The March 6 Star Tribune article about the found gun and sock that are being linked to Terrance Franklin has the police telling us that a certain study/report has shown that only “12 percent of the time are there usable fingerprints on a weapon.” This handgun that was found had no fingerprints or DNA from Franklin on it, but the sock is said to have Franklin’s DNA on it.
Deputy Chief Kris Arneson was asked if the sock and gun were proof that Franklin was armed on the day he was shot. She said she couldn’t comment on that, but then said “people can draw their own conclusions.”
He wasn’t armed when he was shot. Are you armed even when you are unarmed if you were armed earlier in the day? Just what is the City of Minneapolis trying to do here? How far back will they go with this, killing an unarmed man and then saying he was armed the previous week?
I wonder if more than “12 percent of the time” a piece of clothing is found not at the scene where the police encountered the suspect, nor at that suspect’s home, car, gym locker or girlfriend’s place, but rather by great fortune a Minneapolis resident brings the item to the police after it had been exposed to six months of Minnesota weather, May 10 to October 28 — rain, heat and humidity — and is claimed to have the suspect’s DNA on it. Does this occur more than 12 percent of the time? Could usable DNA survive under such conditions more than 12 percent of the time?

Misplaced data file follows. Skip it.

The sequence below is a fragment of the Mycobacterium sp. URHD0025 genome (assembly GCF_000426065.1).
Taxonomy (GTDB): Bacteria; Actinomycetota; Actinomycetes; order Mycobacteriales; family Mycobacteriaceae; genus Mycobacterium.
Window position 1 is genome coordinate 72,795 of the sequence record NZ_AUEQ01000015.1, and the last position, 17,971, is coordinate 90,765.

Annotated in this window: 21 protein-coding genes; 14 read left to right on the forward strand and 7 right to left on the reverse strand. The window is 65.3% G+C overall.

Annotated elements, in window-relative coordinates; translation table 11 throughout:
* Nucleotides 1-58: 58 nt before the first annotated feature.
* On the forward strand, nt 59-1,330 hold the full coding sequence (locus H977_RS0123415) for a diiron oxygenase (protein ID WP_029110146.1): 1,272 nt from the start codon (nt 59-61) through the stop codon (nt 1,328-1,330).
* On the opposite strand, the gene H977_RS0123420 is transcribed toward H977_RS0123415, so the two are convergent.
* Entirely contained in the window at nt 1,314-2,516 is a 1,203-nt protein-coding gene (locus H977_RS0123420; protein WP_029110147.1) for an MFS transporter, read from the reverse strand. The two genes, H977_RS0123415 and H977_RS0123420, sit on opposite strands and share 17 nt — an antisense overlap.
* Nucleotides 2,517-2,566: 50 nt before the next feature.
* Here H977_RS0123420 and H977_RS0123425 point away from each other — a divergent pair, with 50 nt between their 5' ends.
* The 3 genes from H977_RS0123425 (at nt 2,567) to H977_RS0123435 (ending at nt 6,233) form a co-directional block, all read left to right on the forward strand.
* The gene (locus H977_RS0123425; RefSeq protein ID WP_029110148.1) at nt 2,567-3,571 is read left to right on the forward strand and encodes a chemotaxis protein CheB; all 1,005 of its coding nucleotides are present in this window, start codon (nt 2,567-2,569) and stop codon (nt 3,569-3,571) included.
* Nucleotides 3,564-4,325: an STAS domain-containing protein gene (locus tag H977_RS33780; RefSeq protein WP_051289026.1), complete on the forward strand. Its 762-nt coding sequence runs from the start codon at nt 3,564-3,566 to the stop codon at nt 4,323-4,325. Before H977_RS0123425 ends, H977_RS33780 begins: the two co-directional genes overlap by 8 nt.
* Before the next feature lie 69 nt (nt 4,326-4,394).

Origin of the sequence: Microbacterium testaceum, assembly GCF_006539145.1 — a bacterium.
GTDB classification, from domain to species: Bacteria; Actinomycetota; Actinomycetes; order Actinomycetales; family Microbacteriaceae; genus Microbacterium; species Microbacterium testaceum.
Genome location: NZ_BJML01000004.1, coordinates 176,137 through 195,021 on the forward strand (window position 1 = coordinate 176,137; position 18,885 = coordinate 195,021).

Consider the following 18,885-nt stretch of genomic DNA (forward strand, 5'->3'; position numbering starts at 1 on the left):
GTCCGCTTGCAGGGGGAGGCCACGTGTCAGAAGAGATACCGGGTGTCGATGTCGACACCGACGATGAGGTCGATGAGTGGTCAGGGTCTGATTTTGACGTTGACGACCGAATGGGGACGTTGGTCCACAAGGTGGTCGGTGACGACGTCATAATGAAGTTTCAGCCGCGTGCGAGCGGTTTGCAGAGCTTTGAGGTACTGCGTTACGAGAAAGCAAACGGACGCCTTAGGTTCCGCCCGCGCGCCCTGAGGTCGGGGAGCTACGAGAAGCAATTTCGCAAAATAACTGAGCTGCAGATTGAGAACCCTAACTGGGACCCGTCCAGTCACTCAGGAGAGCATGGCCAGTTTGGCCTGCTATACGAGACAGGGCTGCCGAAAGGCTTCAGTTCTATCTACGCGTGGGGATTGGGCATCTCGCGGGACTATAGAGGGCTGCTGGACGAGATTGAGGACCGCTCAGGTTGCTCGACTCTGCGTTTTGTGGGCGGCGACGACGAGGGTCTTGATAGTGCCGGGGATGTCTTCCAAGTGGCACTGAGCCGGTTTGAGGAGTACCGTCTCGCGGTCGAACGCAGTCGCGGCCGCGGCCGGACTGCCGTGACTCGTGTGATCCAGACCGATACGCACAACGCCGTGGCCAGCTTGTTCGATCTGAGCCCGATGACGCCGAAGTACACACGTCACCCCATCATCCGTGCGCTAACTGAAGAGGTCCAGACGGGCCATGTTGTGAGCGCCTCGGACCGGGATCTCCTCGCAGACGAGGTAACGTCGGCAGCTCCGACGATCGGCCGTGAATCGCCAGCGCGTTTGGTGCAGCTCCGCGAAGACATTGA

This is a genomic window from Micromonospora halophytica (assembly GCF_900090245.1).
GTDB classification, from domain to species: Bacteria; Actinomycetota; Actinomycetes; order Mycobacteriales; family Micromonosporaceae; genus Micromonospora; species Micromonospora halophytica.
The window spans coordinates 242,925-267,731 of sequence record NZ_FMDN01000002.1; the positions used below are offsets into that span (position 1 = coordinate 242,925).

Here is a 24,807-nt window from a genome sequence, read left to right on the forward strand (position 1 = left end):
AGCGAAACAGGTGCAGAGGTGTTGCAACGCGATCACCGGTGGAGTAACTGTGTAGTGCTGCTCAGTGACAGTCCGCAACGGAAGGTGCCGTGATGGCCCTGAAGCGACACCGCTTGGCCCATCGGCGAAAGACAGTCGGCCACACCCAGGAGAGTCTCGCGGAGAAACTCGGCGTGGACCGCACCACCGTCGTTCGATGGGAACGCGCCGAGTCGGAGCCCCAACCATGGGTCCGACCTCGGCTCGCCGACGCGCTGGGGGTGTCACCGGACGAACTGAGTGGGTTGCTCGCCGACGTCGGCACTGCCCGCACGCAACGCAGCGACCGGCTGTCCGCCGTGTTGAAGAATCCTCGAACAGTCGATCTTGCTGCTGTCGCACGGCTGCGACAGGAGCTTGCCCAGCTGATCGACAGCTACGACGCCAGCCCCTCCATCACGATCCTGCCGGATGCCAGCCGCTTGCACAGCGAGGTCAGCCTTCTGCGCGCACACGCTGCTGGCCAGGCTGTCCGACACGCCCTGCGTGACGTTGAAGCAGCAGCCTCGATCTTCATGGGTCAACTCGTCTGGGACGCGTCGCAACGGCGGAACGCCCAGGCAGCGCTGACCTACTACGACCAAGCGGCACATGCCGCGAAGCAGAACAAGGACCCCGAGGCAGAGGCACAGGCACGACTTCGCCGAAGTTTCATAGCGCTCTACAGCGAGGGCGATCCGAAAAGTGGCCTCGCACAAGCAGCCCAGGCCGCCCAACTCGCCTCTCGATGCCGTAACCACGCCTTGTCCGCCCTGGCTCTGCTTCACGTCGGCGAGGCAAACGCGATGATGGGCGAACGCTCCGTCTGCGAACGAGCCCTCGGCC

The Tribune article says the gun and sock were “under a porch.” That’s not a porch in the photo; that’s a deck, a backyard deck without a roof. Decks also have gaps between the floor boards. As you can see in the photo, that is what this deck has, gaps in the floor boards, meaning rainwater will flood the ground under the deck.
This gun and sock got washed many times during the summer of 2013. Porches have roofs. This gun and sock were not covered and kept dry when it rained. If weapons that are not exposed to six months of Minnesota weather have usable prints only 12 percent of the time, what survival chance does DNA have on a sock that is exposed to six months of Minnesota weather?
Frank Erickson lives in Minneapolis.